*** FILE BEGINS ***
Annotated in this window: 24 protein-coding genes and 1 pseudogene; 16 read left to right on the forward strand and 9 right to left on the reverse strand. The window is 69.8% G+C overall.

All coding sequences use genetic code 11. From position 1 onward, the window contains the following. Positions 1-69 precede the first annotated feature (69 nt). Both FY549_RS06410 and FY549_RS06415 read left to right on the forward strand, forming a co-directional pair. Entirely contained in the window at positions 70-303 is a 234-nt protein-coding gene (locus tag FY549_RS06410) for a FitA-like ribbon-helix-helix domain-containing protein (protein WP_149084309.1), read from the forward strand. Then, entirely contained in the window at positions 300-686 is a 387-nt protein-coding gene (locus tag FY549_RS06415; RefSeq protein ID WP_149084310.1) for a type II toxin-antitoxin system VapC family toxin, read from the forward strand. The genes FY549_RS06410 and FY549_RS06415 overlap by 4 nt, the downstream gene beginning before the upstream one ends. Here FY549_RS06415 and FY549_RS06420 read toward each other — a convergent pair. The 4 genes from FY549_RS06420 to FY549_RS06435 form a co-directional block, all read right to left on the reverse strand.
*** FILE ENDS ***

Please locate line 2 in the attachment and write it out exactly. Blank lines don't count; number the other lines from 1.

All coding sequences use genetic code 11. From position 1 onward, the window contains the following. Positions 1-69 precede the first annotated feature (69 nt). Both FY549_RS06410 and FY549_RS06415 read left to right on the forward strand, forming a co-directional pair. Entirely contained in the window at positions 70-303 is a 234-nt protein-coding gene (locus tag FY549_RS06410) for a FitA-like ribbon-helix-helix domain-containing protein (protein WP_149084309.1), read from the forward strand. Then, entirely contained in the window at positions 300-686 is a 387-nt protein-coding gene (locus tag FY549_RS06415; RefSeq protein ID WP_149084310.1) for a type II toxin-antitoxin system VapC family toxin, read from the forward strand. The genes FY549_RS06410 and FY549_RS06415 overlap by 4 nt, the downstream gene beginning before the upstream one ends. Here FY549_RS06415 and FY549_RS06420 read toward each other — a convergent pair. The 4 genes from FY549_RS06420 to FY549_RS06435 form a co-directional block, all read right to left on the reverse strand.